The Interactive Technologies Lab in the University of Eastern Finland (UEF) and the University of Alberta’s Surgical Simulation Research Laboratory (SSRL) have launched a collaboration to apply human factors engineering technology for training elite athletes to surgical trainees – to cut the time of operations, saving patients’ lives. UEF’s Dr. Roman Bednarik, who visited Alberta in January, says “We are the only two labs in the world doing this.” Dr. Bednarik and the U of A’s Dr. Bin Zheng are both interested in studying surgeon eye movement in the operating room (OR). Dr. Zheng’s research group was the world’s first to record eye tracking of surgeons during laparoscopic surgery live view in a real ORs (2010 at UBC Hospital). Dr. Bednarik developed a new eye-tracker to record surgeons’ eye movement under the microscope. “Real ORs have limitations,” Dr. Bednarik explains. “You can’t just install something that disturbs OR procedure.” Another similarity between the two teams, Dr. Zheng says, is that we all record and analyse eye-tracking data from simulated procedure: The Finnish researchers track eye movements of a neurosurgeon while the SSRL scientists monitor laproscopic surgery teams.
Dr. Bednairk says, “OR culture very different in the two countries: Finland has national champions where one surgeon performs all operations of one very specialized procedure in one hospital, compared to Canada having dozens of surgeons doing that procedure in different hospitals.”
The teams compare their different data sets.
Key to surgical simulation training is understanding the difference between the eye movements of a veteran surgeon and a novice, which will allow training in gaze strategy: How a surgeon visually assesses a procedure before taking a decision. Gaze is the leading source for brain to plan a procedure.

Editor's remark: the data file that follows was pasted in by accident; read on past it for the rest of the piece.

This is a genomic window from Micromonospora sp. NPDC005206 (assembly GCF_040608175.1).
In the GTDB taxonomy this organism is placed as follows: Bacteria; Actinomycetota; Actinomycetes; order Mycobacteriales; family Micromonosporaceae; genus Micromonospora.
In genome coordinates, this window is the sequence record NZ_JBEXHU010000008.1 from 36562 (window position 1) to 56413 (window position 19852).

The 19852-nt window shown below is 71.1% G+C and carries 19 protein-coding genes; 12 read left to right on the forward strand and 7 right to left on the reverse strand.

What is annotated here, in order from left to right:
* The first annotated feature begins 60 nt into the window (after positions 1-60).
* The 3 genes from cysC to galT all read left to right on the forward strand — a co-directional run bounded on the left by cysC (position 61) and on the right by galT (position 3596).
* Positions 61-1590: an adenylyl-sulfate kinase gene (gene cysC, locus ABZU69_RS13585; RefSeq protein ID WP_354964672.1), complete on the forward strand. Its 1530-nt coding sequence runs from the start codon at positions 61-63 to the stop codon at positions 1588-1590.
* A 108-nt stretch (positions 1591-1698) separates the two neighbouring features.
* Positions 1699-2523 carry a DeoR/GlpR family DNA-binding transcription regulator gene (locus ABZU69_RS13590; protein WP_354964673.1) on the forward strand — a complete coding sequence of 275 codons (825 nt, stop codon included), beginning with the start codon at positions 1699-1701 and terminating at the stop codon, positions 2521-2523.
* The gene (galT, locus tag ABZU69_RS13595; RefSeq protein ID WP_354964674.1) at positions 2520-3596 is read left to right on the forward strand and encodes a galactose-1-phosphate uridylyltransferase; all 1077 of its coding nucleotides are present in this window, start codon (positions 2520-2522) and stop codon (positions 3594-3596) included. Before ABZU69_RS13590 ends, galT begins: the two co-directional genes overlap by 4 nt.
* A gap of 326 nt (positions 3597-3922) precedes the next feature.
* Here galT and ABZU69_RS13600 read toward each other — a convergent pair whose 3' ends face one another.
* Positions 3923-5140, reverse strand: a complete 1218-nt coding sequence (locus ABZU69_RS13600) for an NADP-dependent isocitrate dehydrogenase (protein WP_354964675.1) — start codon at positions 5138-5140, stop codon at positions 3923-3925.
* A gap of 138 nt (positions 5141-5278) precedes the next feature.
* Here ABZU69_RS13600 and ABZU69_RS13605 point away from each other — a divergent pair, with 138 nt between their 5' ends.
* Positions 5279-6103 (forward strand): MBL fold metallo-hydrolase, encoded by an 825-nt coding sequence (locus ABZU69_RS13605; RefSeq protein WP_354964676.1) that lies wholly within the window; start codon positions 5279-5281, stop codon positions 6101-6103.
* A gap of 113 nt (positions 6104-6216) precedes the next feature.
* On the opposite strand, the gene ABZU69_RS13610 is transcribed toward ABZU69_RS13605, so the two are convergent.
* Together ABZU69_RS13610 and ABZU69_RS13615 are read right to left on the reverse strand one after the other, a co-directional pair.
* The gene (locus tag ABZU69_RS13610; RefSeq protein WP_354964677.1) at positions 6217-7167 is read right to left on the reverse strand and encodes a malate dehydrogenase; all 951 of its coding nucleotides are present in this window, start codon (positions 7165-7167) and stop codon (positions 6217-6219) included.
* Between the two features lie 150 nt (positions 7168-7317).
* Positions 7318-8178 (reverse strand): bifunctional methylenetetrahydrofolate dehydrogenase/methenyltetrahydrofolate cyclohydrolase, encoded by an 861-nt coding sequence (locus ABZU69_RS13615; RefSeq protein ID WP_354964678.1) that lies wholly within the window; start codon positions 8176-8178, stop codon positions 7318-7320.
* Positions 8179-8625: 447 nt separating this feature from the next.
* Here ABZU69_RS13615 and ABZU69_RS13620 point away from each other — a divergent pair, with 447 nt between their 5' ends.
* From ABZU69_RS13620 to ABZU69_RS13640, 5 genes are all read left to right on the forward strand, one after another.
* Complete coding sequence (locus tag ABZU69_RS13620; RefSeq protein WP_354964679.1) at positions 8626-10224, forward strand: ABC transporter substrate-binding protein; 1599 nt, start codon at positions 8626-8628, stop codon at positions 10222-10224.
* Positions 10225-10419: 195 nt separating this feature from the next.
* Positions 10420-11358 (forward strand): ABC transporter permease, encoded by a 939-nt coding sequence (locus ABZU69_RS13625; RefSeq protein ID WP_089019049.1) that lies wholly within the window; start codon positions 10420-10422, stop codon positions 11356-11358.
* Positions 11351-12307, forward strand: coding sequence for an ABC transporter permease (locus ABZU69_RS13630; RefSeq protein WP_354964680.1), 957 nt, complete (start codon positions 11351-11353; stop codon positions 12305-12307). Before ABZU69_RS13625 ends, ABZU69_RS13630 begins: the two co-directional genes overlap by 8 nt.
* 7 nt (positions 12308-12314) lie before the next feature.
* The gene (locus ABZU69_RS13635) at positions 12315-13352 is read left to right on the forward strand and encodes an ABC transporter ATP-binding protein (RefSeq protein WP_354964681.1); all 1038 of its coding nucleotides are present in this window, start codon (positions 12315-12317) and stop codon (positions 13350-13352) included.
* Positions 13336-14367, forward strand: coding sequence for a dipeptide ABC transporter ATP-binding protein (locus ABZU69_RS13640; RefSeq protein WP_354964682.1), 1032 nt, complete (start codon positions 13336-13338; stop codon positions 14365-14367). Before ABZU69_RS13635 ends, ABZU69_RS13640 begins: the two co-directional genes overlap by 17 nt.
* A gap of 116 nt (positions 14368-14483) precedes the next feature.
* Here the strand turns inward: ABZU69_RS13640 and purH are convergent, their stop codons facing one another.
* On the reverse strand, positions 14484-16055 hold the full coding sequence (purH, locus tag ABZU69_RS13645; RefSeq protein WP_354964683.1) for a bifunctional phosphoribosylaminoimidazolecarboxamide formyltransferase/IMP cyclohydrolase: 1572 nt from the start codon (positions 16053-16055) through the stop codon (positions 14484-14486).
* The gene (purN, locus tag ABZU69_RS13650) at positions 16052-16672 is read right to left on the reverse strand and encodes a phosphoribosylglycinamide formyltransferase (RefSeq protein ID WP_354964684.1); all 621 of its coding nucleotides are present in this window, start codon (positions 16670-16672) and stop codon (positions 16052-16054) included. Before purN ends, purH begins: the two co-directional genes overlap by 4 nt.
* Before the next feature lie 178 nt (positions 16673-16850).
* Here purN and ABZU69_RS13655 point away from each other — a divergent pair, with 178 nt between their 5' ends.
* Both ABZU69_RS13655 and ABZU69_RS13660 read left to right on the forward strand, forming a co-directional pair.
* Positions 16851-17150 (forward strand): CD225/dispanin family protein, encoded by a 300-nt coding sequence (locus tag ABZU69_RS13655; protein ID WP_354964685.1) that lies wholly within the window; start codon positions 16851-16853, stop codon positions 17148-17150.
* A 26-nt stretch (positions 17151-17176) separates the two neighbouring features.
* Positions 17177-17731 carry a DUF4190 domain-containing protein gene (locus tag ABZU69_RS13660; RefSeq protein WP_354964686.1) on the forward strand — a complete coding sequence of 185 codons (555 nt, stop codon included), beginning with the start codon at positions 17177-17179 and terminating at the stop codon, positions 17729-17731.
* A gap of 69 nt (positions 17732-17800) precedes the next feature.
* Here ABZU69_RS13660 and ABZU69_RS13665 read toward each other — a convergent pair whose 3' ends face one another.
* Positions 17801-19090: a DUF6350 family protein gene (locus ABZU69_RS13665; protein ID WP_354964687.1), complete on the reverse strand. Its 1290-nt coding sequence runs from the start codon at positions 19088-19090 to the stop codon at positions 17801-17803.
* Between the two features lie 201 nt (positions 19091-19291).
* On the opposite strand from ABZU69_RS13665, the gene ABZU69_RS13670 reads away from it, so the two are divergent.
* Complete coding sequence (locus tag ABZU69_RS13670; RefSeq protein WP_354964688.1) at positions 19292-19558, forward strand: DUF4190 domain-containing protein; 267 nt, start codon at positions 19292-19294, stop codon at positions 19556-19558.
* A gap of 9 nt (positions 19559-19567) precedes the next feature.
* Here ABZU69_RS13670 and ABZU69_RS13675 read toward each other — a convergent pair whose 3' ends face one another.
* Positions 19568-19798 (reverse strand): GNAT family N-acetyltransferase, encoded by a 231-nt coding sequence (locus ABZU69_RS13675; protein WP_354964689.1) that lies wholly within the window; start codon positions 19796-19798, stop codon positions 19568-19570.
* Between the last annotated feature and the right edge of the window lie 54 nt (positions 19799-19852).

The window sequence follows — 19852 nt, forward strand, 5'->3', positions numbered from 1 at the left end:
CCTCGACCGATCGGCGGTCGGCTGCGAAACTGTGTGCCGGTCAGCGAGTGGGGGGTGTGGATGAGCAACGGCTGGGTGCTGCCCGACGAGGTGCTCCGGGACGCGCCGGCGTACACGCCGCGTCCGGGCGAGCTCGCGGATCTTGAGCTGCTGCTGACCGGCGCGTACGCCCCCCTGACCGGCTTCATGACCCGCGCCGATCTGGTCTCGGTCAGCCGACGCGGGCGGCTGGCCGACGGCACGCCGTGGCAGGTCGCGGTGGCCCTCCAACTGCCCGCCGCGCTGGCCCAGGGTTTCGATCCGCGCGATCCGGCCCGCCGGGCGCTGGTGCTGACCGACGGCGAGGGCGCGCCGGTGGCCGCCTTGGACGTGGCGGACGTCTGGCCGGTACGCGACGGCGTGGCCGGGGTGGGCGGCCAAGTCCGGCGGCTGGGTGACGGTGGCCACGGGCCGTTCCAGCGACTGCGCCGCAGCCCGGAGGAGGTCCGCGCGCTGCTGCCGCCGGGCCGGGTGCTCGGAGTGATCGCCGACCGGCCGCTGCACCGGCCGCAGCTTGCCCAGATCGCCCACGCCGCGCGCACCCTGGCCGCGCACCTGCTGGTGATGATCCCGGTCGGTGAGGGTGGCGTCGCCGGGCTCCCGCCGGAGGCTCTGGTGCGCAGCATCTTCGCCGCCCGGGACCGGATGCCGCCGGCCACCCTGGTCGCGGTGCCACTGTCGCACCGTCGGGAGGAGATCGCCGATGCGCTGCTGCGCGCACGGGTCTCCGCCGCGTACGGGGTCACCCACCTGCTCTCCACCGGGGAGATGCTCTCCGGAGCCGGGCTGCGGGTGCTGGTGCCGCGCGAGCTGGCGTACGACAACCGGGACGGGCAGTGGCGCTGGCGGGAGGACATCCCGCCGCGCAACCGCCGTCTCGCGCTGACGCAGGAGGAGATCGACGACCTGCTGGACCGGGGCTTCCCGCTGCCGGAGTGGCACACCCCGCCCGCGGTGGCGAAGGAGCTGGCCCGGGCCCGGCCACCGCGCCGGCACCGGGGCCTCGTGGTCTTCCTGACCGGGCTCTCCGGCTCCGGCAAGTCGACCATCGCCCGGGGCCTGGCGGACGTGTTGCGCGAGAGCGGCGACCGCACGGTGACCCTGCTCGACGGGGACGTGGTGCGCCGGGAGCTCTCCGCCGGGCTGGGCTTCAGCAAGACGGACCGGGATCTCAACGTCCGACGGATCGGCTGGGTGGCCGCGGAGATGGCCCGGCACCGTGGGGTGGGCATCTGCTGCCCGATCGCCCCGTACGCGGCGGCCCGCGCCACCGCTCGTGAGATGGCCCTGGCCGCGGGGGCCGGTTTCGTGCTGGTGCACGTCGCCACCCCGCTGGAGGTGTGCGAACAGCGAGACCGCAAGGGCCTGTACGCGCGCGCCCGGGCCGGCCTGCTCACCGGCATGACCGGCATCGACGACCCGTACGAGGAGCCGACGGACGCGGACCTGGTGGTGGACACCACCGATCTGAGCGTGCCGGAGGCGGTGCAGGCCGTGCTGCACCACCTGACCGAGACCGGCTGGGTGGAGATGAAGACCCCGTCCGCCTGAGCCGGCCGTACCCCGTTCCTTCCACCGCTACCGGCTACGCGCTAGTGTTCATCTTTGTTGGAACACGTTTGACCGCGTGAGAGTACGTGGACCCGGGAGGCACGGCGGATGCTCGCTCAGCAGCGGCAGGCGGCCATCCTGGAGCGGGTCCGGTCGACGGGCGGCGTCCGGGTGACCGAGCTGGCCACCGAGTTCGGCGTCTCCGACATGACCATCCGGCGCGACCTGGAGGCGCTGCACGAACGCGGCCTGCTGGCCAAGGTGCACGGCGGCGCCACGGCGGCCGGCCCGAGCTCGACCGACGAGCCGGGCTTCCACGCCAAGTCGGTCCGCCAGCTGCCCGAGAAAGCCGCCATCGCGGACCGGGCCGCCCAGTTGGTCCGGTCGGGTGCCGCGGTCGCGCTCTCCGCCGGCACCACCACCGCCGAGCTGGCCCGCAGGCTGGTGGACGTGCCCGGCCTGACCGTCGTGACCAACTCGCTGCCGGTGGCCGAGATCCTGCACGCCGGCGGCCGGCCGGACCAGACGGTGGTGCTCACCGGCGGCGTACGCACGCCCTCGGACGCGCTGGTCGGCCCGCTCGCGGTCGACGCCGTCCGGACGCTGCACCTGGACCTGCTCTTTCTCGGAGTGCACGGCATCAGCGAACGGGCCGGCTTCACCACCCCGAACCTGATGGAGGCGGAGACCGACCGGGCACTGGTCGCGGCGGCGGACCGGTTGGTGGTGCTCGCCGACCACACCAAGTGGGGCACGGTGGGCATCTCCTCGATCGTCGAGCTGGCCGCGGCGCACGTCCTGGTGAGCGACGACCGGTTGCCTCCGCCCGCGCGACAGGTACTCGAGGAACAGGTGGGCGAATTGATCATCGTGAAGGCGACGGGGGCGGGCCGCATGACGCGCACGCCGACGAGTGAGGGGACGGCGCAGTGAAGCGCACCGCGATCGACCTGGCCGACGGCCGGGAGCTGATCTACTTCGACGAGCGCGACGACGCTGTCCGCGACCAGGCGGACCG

Both teams analyze the human factors in a medical environment, including: emotions, stress, user ability, user experience, teamwork and user interface. Eye tracking is a way of monitoring how a body prepares for the task, along with heart rate.
The outcome is patient safety – the longer a procedure takes the greater the increase of infection risk, and building stronger OR teams can cut the time in the OR. Dr. Wenjing He, PhD candidate who visited Finland in February says, “Roman’s lab is strong with eye tracking data processing. This is a good chance to collaborate with computing scientists.”
Dr. He’s work compares the eye movements and pupil synchronization of surgical teams. High performance teams showed more coordinated eye movement and pupil response.
Both the Finnish and Albertan teams monitor real gaze data and hand-eye coordination.
Dr. Paola Sanchez, an SSRL MSc candidate, who specializes in potentially training surgeons via virtual reality technology and augmented reality technology that allows surgeons to receive instructions via goggles while operating says, “Eye movement and its behaviour are wonderful measures that allow us to identify moments of difficulty during a surgical task. We are planning to use this information to create an AR smart platform to display instructions via goggles to the trainees.”
SSRL’s projects include:
Tracking surgical teams’ eye synchronization in the operating room to train surgeons
Developing virtual reality technology to train surgeons of the future: Trainees can virtually place themselves into an operating room and perform chest punctuation procedure on a 3-dimensional digital patient. The computer will detect their performance difficulty and display instructional message to their side vision.
Monitoring surgeon’s brainwaves under stress, to develop eye-tracking technology to train surgeons.
Developing augmented reality technology that allows surgeons to receive instructions via goggles while operating.
Developed technology to superimpose digital 3D models onto a patient’s body via a projector. Motion sensors detect the movement of the patient, such as breathing and adjusts the organ positions and size in real time.
Developed a robotic teaching system to transfers a surgeon’s hand motion from an expert to a novice.